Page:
United States District Court, N.D. Ohio, Eastern Division
MEMORANDUM OF OPINION AND ORDER
Y. PEARSON UNITED STATES DISTRICT JUDGE
Se Plaintiff James Torbert, III filed this action under
42 U.S.C. § 1983 against Ohio Department of
Rehabilitation and Correction (“ODRC”) Director
Gary Mohr and five individuals at Trumbull Correctional
Institution (“TCI”) Patricia Metzler, CRNP; James
Kline, D.O.; Mr. Roberts, Nurse; Mr. Robinson, Nurse; and,
Mr. Hollinger, Nurse. In the Complaint (ECF No. 1),
Plaintiff alleges Defendants did not properly treat his ankle
injury. He asserts they were deliberately indifferent to his
serious medical needs in violation of the Eighth Amendment.
Plaintiff seeks monetary and injunctive relief.
injured his foot and ankle playing basketball on February 8,
2017. He was treated by the on-duty nurse whom wrapped his
foot with an ace bandage, and gave him crutches and
ibuprofen. Plaintiff received an x-ray of his foot on
February 13, 2017. He explained to the medical staff that he
believed he had torn his Achilles tendon, which would not
appear on an x-ray. Plaintiff insisted he needed an MRI. He
contends Nurse Practitioner Metzler examined his foot and
ankle on February 17, 2017 and stated he had a high ankle
sprain, which would not require an MRI. Plaintiff asked to
see the doctor and she denied his request. Nurse Practitioner
Metzler provided him with a fiberglass cast and continued his
use of crutches. He asked to be sent outside the prison for a
surgical consult. Nurse Practitioner Metzler denied that
request as well.
was seen by Nurse Roberts when he went to sick call on
February 16, 2017. He asked Nurse Roberts for a referral to
Dr. Kline and Nurse Roberts indicated it was not necessary.
Plaintiff states the nurse refused to examine his foot and
would not return his Inmate Health Care Request Slip. He
states the nurse also refused to call an officer. Instead, a
corrections officer called for assistance and Plaintiff was
escorted to segregation.
was seen by Dr. Kline on February 17, 2017 and was told that
no fractures were seen on the x-ray. Dr. Kline ordered an
orthotic splint and instructed Plaintiff on Theraband
reported to sick call for a follow-up visit on March 6, 2017
and was seen by Nurse Robinson. He told the nurse he was in
extreme pain and again requested to see a doctor and be
scheduled for an MRI. Nurse Robinson denied the request and
indicated to Plaintiff his problem was in his head.
March 19, 2017, Plaintiff was seen at sick call by Nurse
Hollinger. He noted Plaintiff had difficulty raising his
right heel and now showed a deformity of the right Achilles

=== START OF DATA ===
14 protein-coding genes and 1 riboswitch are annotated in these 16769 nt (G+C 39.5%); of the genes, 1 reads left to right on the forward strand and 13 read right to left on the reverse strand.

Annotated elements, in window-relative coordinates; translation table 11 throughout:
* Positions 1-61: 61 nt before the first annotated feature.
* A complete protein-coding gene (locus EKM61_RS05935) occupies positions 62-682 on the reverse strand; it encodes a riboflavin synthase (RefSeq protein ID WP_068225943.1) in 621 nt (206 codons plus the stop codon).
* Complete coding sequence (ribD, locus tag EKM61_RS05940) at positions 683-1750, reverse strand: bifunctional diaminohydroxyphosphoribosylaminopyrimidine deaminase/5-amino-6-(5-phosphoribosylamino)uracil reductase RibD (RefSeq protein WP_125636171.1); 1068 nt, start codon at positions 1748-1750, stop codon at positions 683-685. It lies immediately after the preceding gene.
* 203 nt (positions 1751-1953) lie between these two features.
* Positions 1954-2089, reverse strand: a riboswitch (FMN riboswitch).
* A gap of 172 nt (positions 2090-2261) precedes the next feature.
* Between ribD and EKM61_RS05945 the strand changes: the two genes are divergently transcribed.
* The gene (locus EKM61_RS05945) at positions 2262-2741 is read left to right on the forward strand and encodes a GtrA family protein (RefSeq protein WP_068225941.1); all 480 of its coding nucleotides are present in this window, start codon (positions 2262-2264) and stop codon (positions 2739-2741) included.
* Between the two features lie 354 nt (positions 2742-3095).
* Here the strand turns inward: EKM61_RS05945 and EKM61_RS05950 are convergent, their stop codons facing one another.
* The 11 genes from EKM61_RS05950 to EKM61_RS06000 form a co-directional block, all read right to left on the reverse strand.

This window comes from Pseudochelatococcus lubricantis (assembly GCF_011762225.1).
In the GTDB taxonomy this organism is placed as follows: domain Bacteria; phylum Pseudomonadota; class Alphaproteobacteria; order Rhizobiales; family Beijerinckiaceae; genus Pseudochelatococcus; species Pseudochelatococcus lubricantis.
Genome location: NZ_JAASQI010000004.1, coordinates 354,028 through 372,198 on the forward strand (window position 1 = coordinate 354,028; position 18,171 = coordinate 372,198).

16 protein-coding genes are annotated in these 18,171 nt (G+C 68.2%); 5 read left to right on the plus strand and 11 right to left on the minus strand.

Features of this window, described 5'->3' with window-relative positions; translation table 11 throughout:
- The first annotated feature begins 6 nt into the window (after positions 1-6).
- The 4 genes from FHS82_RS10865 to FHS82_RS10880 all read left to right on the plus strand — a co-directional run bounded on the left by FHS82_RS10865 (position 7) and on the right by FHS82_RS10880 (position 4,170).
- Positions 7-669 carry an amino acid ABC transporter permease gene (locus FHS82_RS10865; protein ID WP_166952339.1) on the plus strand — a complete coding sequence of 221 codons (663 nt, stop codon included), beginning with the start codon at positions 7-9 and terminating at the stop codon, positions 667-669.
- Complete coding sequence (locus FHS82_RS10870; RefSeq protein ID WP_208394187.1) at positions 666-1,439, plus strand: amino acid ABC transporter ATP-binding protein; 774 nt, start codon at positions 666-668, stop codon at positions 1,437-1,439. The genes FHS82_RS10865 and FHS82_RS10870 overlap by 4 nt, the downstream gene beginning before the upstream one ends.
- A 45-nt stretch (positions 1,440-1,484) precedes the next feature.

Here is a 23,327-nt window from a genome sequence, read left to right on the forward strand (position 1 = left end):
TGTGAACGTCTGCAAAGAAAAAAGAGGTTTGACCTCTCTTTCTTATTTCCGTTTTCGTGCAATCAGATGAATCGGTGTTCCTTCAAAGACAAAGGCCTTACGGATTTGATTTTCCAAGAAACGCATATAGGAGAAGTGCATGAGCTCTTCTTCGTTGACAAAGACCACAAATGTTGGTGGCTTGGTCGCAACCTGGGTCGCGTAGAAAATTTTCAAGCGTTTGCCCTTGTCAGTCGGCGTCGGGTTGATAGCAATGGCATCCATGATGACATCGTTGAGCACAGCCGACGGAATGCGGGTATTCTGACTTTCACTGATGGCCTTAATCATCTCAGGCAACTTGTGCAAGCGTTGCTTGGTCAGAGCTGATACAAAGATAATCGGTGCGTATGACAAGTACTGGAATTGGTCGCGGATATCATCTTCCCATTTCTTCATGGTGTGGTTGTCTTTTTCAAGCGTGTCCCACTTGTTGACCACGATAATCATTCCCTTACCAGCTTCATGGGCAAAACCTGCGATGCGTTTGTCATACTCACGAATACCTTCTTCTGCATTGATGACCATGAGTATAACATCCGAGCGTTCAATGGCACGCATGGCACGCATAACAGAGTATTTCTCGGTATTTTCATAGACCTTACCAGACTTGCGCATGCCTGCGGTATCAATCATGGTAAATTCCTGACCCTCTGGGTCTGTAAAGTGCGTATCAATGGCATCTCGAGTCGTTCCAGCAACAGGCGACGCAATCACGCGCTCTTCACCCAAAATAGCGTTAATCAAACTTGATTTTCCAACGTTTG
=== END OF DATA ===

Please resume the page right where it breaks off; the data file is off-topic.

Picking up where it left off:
tendon. He requested that Plaintiff be seen by a doctor.
Plaintiff contends that he did not receive that follow-up
saw Dr. Kline again on June 26, 2017. Dr. Kline confirmed
that Plaintiff's Achilles tendon was partially torn, but
refused to order a surgical consult. Instead, he ordered a
walking boot for Plaintiff.
claims all of the defendants acted with deliberate
indifference to deny him proper medical care for his injury,
which he alleges should have involved surgery. He seeks
monetary damages and an order from the Court to provide him
with surgery and physical therapy.
Standard for Dismissal
pro se pleadings are liberally construed, Boag
v. MacDougall, 454 U.S. 364, 365 (1982) (per curiam);
Haines v. Kerner, 404 U.S. 519, 520 (1972), the
district court is required to dismiss an in forma
pauperis action under 28 U.S.C. § 1915(e) if it
fails to state a claim upon which relief can be granted or if
it lacks an arguable basis in law or fact. Neitzke v.
Williams, 490 U.S. 319 (1989); Lawler v.
Marshall, 898 F.2d 1196 (6th Cir. 1990); Sistrunk v.
City of Strongsville, 99 F.3d 194, 197 (6th Cir. 1996).
An action has no arguable basis in law when a defendant is
immune from suit or when a plaintiff claims a violation of a
legal interest which clearly does not exist.
Neitzke, 490 U.S. at 327. An action has no arguable
factual basis when the allegations are delusional or rise to
the level of the irrational or “wholly
incredible.” Denton v. Hernandez, 504 U.S. 25,
33 (1992). See also Lawler, 898 F.2d at 1199.
determining whether a plaintiff has stated a claim upon which
relief can be granted, the court must construe the complaint
in the light most favorable to the plaintiff, accept all
factual allegations as true, and determine whether the
complaint contains “enough facts to state a claim to
relief that is plausible on its face.” Bell Atl.
Corp. v. Twombly, 550 U.S. 544, 570 (2007). The
plaintiff's obligation to provide the grounds for relief
“requires more than labels and conclusions, and a
formulaic recitation of the elements of a cause of action
will not do.” Id. at 555. Although a complaint
need not contain detailed factual allegations, its
“[f]actual allegations must be enough to raise a right
to relief above the speculative level . . . on the assumption
that all the allegations in the complaint are true.”
Id.(citation omitted). The court is “not bound
to accept as true a legal conclusion couched as a factual
allegation.” Papasan v. Allain, 478 U.S. 265,
Supreme Court in Ashcroft v. Iqbal,556 U.S. 662
(2009), further explains the “plausibility”
requirement, stating that “[a] claim has facial
plausibility when the plaintiff pleads factual content that
allows the court to draw the reasonable inference that the
defendant is liable for the misconduct alleged.”
Id. at 678. Furthermore, “[t]he plausibility
standard is not akin to a ‘probability requirement,
' but it asks for more than a sheer possibility that a
defendant has acted unlawfully.” Id.(quoting
Twombly, 550 U.S. at 556). This ...